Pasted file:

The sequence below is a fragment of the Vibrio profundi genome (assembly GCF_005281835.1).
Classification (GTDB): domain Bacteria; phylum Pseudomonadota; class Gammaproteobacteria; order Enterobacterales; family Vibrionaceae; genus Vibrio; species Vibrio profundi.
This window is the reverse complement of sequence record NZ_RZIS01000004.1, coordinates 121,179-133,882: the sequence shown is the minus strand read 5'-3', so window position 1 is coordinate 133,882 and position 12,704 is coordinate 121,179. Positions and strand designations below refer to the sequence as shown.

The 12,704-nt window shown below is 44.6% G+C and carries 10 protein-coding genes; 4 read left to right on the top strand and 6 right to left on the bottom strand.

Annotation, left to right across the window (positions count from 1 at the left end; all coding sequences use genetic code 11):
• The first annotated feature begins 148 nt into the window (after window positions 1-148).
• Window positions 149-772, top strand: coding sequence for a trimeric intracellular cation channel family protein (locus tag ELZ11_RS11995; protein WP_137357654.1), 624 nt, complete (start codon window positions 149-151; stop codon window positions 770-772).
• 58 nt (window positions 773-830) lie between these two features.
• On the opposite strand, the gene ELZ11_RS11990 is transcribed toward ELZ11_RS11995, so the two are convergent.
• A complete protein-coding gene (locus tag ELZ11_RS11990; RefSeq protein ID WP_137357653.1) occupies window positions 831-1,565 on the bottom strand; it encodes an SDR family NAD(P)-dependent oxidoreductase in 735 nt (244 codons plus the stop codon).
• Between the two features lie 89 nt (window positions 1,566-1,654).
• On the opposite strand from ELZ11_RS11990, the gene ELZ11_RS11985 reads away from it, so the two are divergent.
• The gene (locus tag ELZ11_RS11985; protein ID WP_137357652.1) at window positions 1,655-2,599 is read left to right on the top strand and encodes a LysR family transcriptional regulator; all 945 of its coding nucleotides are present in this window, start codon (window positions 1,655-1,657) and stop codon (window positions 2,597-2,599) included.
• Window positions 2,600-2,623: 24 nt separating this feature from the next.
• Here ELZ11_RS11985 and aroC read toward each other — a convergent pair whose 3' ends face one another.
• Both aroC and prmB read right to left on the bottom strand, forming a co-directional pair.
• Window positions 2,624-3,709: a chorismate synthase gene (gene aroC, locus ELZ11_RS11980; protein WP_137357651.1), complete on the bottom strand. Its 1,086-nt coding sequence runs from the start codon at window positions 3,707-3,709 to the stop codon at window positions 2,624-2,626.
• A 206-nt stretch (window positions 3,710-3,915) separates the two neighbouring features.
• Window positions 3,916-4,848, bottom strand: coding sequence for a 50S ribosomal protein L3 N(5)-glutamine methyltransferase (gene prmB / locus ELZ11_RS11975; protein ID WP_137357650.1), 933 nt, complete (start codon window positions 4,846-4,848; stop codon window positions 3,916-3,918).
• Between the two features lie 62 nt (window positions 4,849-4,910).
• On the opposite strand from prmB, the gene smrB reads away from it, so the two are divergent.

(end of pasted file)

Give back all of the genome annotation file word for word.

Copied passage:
The sequence below is a fragment of the Vibrio profundi genome (assembly GCF_005281835.1).
Classification (GTDB): domain Bacteria; phylum Pseudomonadota; class Gammaproteobacteria; order Enterobacterales; family Vibrionaceae; genus Vibrio; species Vibrio profundi.
This window is the reverse complement of sequence record NZ_RZIS01000004.1, coordinates 121,179-133,882: the sequence shown is the minus strand read 5'-3', so window position 1 is coordinate 133,882 and position 12,704 is coordinate 121,179. Positions and strand designations below refer to the sequence as shown.

The 12,704-nt window shown below is 44.6% G+C and carries 10 protein-coding genes; 4 read left to right on the top strand and 6 right to left on the bottom strand.

Annotation, left to right across the window (positions count from 1 at the left end; all coding sequences use genetic code 11):
• The first annotated feature begins 148 nt into the window (after window positions 1-148).
• Window positions 149-772, top strand: coding sequence for a trimeric intracellular cation channel family protein (locus tag ELZ11_RS11995; protein WP_137357654.1), 624 nt, complete (start codon window positions 149-151; stop codon window positions 770-772).
• 58 nt (window positions 773-830) lie between these two features.
• On the opposite strand, the gene ELZ11_RS11990 is transcribed toward ELZ11_RS11995, so the two are convergent.
• A complete protein-coding gene (locus tag ELZ11_RS11990; RefSeq protein ID WP_137357653.1) occupies window positions 831-1,565 on the bottom strand; it encodes an SDR family NAD(P)-dependent oxidoreductase in 735 nt (244 codons plus the stop codon).
• Between the two features lie 89 nt (window positions 1,566-1,654).
• On the opposite strand from ELZ11_RS11990, the gene ELZ11_RS11985 reads away from it, so the two are divergent.
• The gene (locus tag ELZ11_RS11985; protein ID WP_137357652.1) at window positions 1,655-2,599 is read left to right on the top strand and encodes a LysR family transcriptional regulator; all 945 of its coding nucleotides are present in this window, start codon (window positions 1,655-1,657) and stop codon (window positions 2,597-2,599) included.
• Window positions 2,600-2,623: 24 nt separating this feature from the next.
• Here ELZ11_RS11985 and aroC read toward each other — a convergent pair whose 3' ends face one another.
• Both aroC and prmB read right to left on the bottom strand, forming a co-directional pair.
• Window positions 2,624-3,709: a chorismate synthase gene (gene aroC, locus ELZ11_RS11980; protein WP_137357651.1), complete on the bottom strand. Its 1,086-nt coding sequence runs from the start codon at window positions 3,707-3,709 to the stop codon at window positions 2,624-2,626.
• A 206-nt stretch (window positions 3,710-3,915) separates the two neighbouring features.
• Window positions 3,916-4,848, bottom strand: coding sequence for a 50S ribosomal protein L3 N(5)-glutamine methyltransferase (gene prmB / locus ELZ11_RS11975; protein ID WP_137357650.1), 933 nt, complete (start codon window positions 4,846-4,848; stop codon window positions 3,916-3,918).
• Between the two features lie 62 nt (window positions 4,849-4,910).
• On the opposite strand from prmB, the gene smrB reads away from it, so the two are divergent.